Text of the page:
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Not-So-Super Superstate: A Bad Thing Gets Bigger
Not-So-Super Superstate: A Bad Thing Gets Bigger
Gurdon Op-Ed in National Review Online
October 28, 2002
Yes" means yes and "no" means maybe — at least that's so among Europe's new masters. Which is ironic, because the continental bien pensants would shudder if they heard this excuse for harassment and manipulative control in another circumstance. But when it is only democracy that's getting screwed, they don't mind a bit.<?xml:namespace prefix = o ns = "urn:schemas-microsoft-com:office:office" />
Which brings us to why Americans should care about this month's Irish referendum ratifying the Treaty of Nice. Its supporters, including American newspapers that should have known better, appeared to believe that all the treaty did was admit ten former Communist countries to the European Union. This was seen as a triumph — recently freed nations joining what purported to be the democratic, free-market fold.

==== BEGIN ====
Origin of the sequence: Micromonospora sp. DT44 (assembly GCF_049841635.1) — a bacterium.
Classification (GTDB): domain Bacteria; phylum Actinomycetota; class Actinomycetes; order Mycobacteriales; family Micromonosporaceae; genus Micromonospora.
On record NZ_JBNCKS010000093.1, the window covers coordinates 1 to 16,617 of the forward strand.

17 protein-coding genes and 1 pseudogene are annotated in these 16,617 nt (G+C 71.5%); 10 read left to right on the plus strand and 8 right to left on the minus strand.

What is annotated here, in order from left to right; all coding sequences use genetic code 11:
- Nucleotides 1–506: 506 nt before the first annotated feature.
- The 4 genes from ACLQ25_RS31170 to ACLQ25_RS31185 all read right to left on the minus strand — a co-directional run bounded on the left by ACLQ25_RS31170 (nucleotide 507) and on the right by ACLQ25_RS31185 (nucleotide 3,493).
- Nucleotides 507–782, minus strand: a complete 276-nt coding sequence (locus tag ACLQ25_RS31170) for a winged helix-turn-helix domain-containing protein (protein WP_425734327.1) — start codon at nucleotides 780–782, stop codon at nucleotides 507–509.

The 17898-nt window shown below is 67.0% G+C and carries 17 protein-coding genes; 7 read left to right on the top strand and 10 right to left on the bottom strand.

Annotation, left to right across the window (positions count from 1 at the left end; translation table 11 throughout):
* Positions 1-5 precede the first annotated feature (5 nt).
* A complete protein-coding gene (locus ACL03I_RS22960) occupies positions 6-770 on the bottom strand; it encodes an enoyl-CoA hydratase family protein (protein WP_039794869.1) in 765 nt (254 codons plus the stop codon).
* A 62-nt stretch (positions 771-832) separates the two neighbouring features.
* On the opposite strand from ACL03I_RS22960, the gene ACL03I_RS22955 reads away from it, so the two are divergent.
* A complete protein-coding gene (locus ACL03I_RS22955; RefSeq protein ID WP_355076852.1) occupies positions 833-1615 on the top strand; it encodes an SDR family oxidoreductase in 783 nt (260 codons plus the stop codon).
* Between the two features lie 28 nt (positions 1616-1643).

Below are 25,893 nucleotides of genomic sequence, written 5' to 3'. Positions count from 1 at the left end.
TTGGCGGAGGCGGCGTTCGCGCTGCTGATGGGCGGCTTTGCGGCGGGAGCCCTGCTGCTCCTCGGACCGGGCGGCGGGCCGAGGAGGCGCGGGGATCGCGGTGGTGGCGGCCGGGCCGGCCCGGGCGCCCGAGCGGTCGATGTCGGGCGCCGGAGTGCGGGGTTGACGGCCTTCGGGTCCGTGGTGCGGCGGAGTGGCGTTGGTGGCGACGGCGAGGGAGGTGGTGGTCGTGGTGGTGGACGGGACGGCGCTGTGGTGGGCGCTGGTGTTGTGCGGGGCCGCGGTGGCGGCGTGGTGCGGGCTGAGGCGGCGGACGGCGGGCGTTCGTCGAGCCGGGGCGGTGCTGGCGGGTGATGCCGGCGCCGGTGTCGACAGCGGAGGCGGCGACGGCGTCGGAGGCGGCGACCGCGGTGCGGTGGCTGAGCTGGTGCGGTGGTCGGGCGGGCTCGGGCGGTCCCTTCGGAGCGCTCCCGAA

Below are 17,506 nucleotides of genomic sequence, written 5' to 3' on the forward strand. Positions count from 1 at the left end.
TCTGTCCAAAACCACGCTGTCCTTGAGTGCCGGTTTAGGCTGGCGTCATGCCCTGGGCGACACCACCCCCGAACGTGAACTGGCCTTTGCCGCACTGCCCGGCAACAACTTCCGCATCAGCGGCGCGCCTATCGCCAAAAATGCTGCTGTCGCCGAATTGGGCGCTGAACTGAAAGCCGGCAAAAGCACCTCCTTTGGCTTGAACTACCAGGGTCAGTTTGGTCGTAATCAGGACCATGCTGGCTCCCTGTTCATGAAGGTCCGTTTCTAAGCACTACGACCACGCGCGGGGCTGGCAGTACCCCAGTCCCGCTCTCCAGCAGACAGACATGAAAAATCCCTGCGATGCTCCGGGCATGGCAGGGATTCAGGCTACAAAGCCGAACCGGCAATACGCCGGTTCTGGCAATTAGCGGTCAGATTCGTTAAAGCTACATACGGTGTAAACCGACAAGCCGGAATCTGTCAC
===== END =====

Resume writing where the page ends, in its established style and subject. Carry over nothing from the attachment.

The truth, however, is very different. What really happened was that the European Union moved past the tipping point beyond which its development into an anti-democratic, anti-American, anti-free market superstate ceases to be an uphill struggle and becomes a downhill gallop.
The EU has admitted new member countries three times since the Irish joined in 1973, but this was the first time Ireland needed a referendum. That's because Irish law demands that voters give their permission before sovereignty is drained from their national parliament. And the Treaty of Nice — named after the French resort town where it was drafted — involves a massive transfer of power away from the people of Europe and their elected representatives to an unelected authority in Brussels.